By then I had come to accept the fact that only a radical step on my part, such as carrying on an extramarital affair, would propel Archie into agreeing to divorce.
And so, the next time, in the heat of one of our endless arguments about my political involvement and general inadequacy as a wife, when Archie asked me if I was having an affair, I responded, “Yes.” His face took on the stunned look of a slaughterhouse steer at the moment it’s pole-axed.
After a few seconds of silence, while he processed this information, he demanded to know who it was. I told him that it was a man I had met in the anti-war movement but did not tell him Cappy’s name. “You have to stop, you’re my wife,” he said.
“I’m not going to stop. I can do what I want with my body. I’m not your property,” I replied, and we proceeded in this vein for some time, resolving nothing.
I suggested we divorce, asking him to move out and leave the children with me, but he refused: “I won’t divorce you, because then you would have everything you want.”
Here’s how my confession led me to being deemed an “unfit mother”.
Towards the end of May, I consulted a lawyer, resolved to get a divorce on the grounds of irreconcilable differences. It was then that I learned that the state of Maryland required an eighteen-month separation before such a divorce could be granted, and by that time I would have moved away from Maryland to continue my training as a cardiology fellow with Dr. Richard Gorlin at the Peter Bent Brigham Hospital in Boston.
Archie was still waiting to find out where he had been accepted into a cardiac surgery residency, having decided not to return to Yale. I was no longer willing to follow him wherever he went, especially if it meant giving up my fellowship in Boston.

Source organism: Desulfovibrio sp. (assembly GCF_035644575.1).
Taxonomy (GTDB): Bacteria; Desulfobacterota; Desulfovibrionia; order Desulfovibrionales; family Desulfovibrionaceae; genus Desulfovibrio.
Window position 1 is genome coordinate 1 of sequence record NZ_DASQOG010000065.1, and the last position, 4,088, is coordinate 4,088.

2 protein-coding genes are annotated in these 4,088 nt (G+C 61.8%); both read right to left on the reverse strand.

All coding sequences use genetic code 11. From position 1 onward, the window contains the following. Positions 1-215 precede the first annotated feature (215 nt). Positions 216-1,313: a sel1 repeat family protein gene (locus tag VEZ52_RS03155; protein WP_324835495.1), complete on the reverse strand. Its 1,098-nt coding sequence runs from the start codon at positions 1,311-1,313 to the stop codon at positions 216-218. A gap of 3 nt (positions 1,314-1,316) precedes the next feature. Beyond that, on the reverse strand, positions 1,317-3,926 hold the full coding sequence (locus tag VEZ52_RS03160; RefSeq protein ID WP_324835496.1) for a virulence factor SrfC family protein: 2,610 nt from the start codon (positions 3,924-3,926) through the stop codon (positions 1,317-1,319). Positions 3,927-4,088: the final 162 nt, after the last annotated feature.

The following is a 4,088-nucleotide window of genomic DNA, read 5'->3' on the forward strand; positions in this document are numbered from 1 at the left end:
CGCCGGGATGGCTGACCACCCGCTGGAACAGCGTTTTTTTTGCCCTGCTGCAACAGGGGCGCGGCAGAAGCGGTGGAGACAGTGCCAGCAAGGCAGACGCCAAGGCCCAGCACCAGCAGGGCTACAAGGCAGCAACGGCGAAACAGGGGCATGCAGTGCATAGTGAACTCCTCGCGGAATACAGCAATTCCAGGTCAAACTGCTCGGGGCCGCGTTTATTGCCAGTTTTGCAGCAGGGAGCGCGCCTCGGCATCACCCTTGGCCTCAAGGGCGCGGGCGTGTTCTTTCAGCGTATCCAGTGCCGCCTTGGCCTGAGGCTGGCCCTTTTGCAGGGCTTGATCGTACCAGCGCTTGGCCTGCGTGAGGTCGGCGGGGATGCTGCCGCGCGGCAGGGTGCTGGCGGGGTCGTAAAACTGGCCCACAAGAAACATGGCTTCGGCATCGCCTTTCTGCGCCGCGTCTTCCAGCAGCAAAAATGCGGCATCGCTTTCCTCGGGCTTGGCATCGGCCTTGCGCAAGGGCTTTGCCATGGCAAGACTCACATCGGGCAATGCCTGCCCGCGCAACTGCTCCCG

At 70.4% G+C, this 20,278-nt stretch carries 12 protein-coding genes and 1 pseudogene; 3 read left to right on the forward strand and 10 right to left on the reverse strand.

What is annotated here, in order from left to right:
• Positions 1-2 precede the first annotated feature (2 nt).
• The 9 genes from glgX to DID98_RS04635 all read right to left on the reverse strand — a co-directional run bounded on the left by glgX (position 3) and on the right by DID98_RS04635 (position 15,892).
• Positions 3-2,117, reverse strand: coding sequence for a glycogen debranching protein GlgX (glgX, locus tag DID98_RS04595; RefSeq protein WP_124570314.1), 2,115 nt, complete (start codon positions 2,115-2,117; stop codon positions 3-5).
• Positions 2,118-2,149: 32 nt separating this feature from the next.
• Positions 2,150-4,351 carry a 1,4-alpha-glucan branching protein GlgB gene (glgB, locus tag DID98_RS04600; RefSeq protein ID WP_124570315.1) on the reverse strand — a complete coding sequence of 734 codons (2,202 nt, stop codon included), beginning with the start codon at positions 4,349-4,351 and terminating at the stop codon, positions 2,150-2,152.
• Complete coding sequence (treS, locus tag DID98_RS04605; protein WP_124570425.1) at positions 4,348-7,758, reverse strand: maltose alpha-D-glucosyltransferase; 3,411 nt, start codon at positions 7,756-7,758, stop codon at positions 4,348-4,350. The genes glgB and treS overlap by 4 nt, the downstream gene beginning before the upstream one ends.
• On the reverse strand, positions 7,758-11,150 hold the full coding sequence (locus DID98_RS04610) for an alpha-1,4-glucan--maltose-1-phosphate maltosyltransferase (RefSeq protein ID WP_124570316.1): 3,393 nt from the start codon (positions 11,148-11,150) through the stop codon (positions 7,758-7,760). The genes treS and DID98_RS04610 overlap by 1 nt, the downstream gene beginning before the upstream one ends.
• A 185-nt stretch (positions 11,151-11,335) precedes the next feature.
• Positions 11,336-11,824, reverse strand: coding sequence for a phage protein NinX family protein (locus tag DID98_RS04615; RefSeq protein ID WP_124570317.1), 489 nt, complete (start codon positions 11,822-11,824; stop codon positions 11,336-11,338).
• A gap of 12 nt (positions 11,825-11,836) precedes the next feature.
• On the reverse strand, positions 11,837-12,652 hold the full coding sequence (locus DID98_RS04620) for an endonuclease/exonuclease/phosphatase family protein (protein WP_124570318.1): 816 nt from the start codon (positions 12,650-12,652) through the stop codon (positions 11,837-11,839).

On the last day of May, relieved to have taken the first step to end our marriage, I came home from work and cooked us all dinner for the first time in weeks. Afterward, Archie took the children and said he was going out for ice cream. I had no inkling of the bombshell that was about to shatter the last illusions I held about my husband, about justice, and about the lengths, I would go to keep my children. An hour after he left, Archie telephoned from the airport to say that he was taking Dory and little Archie to stay with his parents in Massachusetts. He hung up when I demanded to know why and when they would return.
A spider of foreboding held me fast in its web. Dread and a keen longing to hold the children in my arms kept sleep at bay through an endless night. The next morning, the doorbell rang, and I ran to answer it with crazy joy, convinced I would find the three of them standing on the doorstep.
A stranger shuffled his feet in the doorway: It was a process server holding a sheaf of court documents. These innocuous-looking pages signaled the beginning of a nightmare. He scurried away as soon as the papers were in my hands. They were an order to show cause and a bill of complaint for divorce “a vinculo matrimonii,” on the grounds of adultery.
In the papers, I was accused of having a sexual affair with at least one man, of refusing sexual acts with my husband, of stopping my wifely duties to take care of washing, cooking, and caring for the home, of expressing my dislike and opposition to religion, and of openly working for the goal of revolution against the United States. It asked that full child custody be awarded to Archie because I was an unfit mother and demanded and that I be enjoined from interfering with his care of the children.
How I Learned that Marriage Oppresses Women